Testing the integrity of the wall construction before and after the drywall was installed showed where small pockets of air leaked in and out of the building. That information gave the builder an opportunity to make adjustments where needed.

(Photo: Zoon Media, original photo on Houzz.)

7. Maximize Control of Airflow
A home with a tight seal will lack fresh air unless a system is installed to push out the stale air. The builders installed a heat recovery ventilator that circulates fresh air constantly. Keeping the air flowing also results in greater temperature and water vapour control, making the home a healthier and more comfortable environment to live in.

(Photo: Zoon Media, original photo on Houzz.)

8. Install Low-Flow, High-Performance Fixtures
Low-flow shower heads and faucets and dual-flush toilets lower water bills. A tankless on-demand water heater efficiently delivers a ready supply of hot water without using a storage tank.

(Photo: Zoon Media, original photo on Houzz.)

9. Don’t Forget the Home’s Exterior
For potential homebuyers who want to take energy efficiency to the next level, Lighthouse Studios made the roof of the south unit solar-panel ready. Tough, drought-tolerant plants, turf and permeable decks work year-round in Calgary’s extreme weather, while water-efficient, low-impact landscaping thrives even with minimal rainfall. Rain barrels and rain gardens collect water for irrigation.

Some Notes on Aesthetics…

While the energy and green component of the home was one consideration, these builders naturally wanted their project to sell. (It did.) Here are some of the things they kept in mind when they were building the duplex and putting it on the market. Perhaps they will be worth noting if you plan to build your own spec home, whether you seek a green footprint or not.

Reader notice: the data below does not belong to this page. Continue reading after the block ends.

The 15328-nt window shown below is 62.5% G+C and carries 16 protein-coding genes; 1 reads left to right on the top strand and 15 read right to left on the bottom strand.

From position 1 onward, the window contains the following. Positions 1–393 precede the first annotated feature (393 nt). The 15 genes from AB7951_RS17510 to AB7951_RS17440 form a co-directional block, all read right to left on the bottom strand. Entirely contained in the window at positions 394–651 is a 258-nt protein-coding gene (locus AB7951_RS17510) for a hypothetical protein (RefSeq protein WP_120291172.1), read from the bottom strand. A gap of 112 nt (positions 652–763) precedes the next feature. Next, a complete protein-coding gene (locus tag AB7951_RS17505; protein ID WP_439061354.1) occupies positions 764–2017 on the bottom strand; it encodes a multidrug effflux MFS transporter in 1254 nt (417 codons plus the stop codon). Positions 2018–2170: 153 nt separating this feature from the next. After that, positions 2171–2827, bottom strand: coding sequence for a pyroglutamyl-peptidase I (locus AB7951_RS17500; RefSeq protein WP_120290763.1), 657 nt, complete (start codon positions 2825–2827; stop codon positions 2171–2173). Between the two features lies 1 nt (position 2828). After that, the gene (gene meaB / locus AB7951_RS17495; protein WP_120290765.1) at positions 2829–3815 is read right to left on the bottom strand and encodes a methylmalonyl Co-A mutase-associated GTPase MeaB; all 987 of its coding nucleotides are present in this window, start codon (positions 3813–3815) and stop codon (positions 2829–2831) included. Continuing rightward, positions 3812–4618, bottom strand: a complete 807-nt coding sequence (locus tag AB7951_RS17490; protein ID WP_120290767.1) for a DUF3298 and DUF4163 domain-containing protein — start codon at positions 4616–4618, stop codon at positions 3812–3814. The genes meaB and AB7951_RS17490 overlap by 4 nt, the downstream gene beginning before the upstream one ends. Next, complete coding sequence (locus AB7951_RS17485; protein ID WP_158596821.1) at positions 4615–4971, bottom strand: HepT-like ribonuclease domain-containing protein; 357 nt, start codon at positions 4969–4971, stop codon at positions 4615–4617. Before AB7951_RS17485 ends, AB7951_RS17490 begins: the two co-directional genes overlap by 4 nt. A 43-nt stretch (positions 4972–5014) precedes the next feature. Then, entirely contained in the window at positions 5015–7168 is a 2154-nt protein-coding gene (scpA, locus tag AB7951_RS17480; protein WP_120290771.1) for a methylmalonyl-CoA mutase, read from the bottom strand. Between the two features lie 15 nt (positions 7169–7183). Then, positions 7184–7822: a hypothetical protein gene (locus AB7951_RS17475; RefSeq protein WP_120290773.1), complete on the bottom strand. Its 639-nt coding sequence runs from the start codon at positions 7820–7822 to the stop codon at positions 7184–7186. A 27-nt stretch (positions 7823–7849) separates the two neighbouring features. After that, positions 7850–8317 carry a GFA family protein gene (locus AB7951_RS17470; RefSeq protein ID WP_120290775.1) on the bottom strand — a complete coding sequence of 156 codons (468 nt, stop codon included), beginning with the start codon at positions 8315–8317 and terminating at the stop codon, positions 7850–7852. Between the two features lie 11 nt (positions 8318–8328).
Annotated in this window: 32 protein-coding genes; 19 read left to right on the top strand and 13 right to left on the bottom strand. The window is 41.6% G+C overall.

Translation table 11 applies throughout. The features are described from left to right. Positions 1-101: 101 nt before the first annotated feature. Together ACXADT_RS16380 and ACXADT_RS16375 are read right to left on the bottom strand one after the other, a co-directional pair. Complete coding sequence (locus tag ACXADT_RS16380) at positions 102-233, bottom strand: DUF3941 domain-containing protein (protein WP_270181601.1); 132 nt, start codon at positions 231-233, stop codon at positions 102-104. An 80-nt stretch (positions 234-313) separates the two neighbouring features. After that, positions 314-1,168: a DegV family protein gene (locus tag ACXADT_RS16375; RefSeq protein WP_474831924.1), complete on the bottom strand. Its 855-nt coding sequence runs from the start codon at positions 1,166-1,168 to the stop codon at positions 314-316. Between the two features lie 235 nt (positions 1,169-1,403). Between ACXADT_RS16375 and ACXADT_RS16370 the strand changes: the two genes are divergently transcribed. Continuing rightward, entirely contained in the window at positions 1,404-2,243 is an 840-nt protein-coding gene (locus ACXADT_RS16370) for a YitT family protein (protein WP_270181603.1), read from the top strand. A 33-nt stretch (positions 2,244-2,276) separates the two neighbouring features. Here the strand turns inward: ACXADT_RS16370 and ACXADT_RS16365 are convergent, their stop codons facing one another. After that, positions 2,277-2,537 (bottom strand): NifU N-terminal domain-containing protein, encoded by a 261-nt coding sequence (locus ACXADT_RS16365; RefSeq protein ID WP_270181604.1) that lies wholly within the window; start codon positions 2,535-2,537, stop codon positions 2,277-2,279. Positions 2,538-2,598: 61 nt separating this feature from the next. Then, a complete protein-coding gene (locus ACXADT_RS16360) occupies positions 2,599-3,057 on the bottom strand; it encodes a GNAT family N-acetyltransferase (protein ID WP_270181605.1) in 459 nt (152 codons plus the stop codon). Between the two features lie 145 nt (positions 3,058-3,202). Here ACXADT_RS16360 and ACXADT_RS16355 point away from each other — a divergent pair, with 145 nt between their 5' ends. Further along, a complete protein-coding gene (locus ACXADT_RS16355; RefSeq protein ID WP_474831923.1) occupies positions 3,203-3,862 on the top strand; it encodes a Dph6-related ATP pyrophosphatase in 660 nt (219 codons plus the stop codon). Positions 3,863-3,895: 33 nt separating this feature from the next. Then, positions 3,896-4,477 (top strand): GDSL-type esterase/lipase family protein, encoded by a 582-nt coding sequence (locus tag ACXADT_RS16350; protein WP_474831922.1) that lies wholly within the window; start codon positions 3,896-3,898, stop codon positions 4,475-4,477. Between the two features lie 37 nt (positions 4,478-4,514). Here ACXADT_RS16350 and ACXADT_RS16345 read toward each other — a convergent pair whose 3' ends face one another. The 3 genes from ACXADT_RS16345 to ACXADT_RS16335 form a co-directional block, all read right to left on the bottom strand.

10. Make the Floor Plan Open and Inviting 
In its quest to build a green home in a cold climate, Lighthouse Studios didn’t sacrifice aesthetics for efficiency. The designers made the duplex bright, spacious, open and sunny. “This is what the first impression is,” Kelsall says.

(Photo: Zoon Media, original photo on Houzz .)

11. Install Long-Lasting, Sustainable Materials
Engineered hardwood floors, door and window casings, and baseboards are certified by the Forest Stewardship Council. The FSC sets standards for forestry and supply-chain management, making these wood products more eco-friendly from start to finish. Lighthouse Studios also insisted on using highly durable materials. “Saying ‘green’ isn’t good enough anymore,” Kelsall says. “You’ll also live with high-quality materials that will last a long time.”


More from Houzz

Learn the Basics of Spray Foam Insulation

Reduce Energy Costs with High-Tech Ultra-Efficient Kitchen Gadgets

Get a Low-Flow Shower Faucet to Save Water


Comments

S

Skipping on A/C is a huge problem in Calgary homes now. It’s an expectation as our summers are getting warmer. Homes without are selling for less because sellers are forced to lower as buyers will need to install themselves.